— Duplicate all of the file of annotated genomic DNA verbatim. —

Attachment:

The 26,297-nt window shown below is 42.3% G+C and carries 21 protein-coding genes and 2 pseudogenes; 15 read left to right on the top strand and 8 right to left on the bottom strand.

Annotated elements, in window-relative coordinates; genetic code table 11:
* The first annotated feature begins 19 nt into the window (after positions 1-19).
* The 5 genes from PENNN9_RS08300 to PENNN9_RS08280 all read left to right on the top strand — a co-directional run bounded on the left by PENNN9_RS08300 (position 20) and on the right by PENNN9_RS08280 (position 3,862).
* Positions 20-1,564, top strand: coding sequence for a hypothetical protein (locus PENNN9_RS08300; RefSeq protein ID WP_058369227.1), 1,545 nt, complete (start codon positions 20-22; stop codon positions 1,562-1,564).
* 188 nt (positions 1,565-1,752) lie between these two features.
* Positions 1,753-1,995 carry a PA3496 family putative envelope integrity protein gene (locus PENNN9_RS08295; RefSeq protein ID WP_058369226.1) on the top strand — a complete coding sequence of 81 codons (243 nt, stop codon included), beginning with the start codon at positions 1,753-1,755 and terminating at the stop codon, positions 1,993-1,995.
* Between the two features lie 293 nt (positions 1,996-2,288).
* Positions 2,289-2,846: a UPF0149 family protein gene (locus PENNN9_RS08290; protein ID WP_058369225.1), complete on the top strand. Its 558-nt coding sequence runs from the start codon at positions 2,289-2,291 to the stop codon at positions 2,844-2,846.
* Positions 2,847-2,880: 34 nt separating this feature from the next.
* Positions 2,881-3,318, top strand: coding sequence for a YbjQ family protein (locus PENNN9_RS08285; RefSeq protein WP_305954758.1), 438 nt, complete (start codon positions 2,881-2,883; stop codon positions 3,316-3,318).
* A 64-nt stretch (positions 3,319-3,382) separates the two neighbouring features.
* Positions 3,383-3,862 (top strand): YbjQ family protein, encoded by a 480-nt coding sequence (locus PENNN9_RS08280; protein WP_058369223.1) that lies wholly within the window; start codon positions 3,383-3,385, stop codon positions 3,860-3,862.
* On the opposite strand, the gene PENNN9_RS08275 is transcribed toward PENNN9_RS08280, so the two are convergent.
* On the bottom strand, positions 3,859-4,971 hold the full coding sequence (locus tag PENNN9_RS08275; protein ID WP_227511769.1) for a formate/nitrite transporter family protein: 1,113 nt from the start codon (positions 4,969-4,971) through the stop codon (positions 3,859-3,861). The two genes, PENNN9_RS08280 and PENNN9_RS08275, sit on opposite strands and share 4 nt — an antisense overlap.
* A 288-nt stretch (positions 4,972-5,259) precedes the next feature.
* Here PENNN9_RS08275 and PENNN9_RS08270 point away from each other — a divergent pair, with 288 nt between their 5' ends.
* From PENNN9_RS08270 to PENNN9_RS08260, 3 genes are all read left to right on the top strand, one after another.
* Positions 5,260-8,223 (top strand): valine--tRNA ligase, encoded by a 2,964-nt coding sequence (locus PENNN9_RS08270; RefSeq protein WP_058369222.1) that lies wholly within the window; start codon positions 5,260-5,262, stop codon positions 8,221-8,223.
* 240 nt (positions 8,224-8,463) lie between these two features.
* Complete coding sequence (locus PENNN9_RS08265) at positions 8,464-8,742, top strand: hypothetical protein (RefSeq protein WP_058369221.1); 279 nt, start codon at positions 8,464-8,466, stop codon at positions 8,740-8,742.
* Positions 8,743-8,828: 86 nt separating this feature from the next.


The 26,297-nt window shown below is 42.3% G+C and carries 21 protein-coding genes and 2 pseudogenes; 15 read left to right on the top strand and 8 right to left on the bottom strand.

Annotated elements, in window-relative coordinates; genetic code table 11:
* The first annotated feature begins 19 nt into the window (after positions 1-19).
* The 5 genes from PENNN9_RS08300 to PENNN9_RS08280 all read left to right on the top strand — a co-directional run bounded on the left by PENNN9_RS08300 (position 20) and on the right by PENNN9_RS08280 (position 3,862).
* Positions 20-1,564, top strand: coding sequence for a hypothetical protein (locus PENNN9_RS08300; RefSeq protein ID WP_058369227.1), 1,545 nt, complete (start codon positions 20-22; stop codon positions 1,562-1,564).
* 188 nt (positions 1,565-1,752) lie between these two features.
* Positions 1,753-1,995 carry a PA3496 family putative envelope integrity protein gene (locus PENNN9_RS08295; RefSeq protein ID WP_058369226.1) on the top strand — a complete coding sequence of 81 codons (243 nt, stop codon included), beginning with the start codon at positions 1,753-1,755 and terminating at the stop codon, positions 1,993-1,995.
* Between the two features lie 293 nt (positions 1,996-2,288).
* Positions 2,289-2,846: a UPF0149 family protein gene (locus PENNN9_RS08290; protein ID WP_058369225.1), complete on the top strand. Its 558-nt coding sequence runs from the start codon at positions 2,289-2,291 to the stop codon at positions 2,844-2,846.
* Positions 2,847-2,880: 34 nt separating this feature from the next.
* Positions 2,881-3,318, top strand: coding sequence for a YbjQ family protein (locus PENNN9_RS08285; RefSeq protein WP_305954758.1), 438 nt, complete (start codon positions 2,881-2,883; stop codon positions 3,316-3,318).
* A 64-nt stretch (positions 3,319-3,382) separates the two neighbouring features.
* Positions 3,383-3,862 (top strand): YbjQ family protein, encoded by a 480-nt coding sequence (locus PENNN9_RS08280; protein WP_058369223.1) that lies wholly within the window; start codon positions 3,383-3,385, stop codon positions 3,860-3,862.
* On the opposite strand, the gene PENNN9_RS08275 is transcribed toward PENNN9_RS08280, so the two are convergent.
* On the bottom strand, positions 3,859-4,971 hold the full coding sequence (locus tag PENNN9_RS08275; protein ID WP_227511769.1) for a formate/nitrite transporter family protein: 1,113 nt from the start codon (positions 4,969-4,971) through the stop codon (positions 3,859-3,861). The two genes, PENNN9_RS08280 and PENNN9_RS08275, sit on opposite strands and share 4 nt — an antisense overlap.
* A 288-nt stretch (positions 4,972-5,259) precedes the next feature.
* Here PENNN9_RS08275 and PENNN9_RS08270 point away from each other — a divergent pair, with 288 nt between their 5' ends.
* From PENNN9_RS08270 to PENNN9_RS08260, 3 genes are all read left to right on the top strand, one after another.
* Positions 5,260-8,223 (top strand): valine--tRNA ligase, encoded by a 2,964-nt coding sequence (locus PENNN9_RS08270; RefSeq protein WP_058369222.1) that lies wholly within the window; start codon positions 5,260-5,262, stop codon positions 8,221-8,223.
* 240 nt (positions 8,224-8,463) lie between these two features.
* Complete coding sequence (locus PENNN9_RS08265) at positions 8,464-8,742, top strand: hypothetical protein (RefSeq protein WP_058369221.1); 279 nt, start codon at positions 8,464-8,466, stop codon at positions 8,740-8,742.
* Positions 8,743-8,828: 86 nt separating this feature from the next.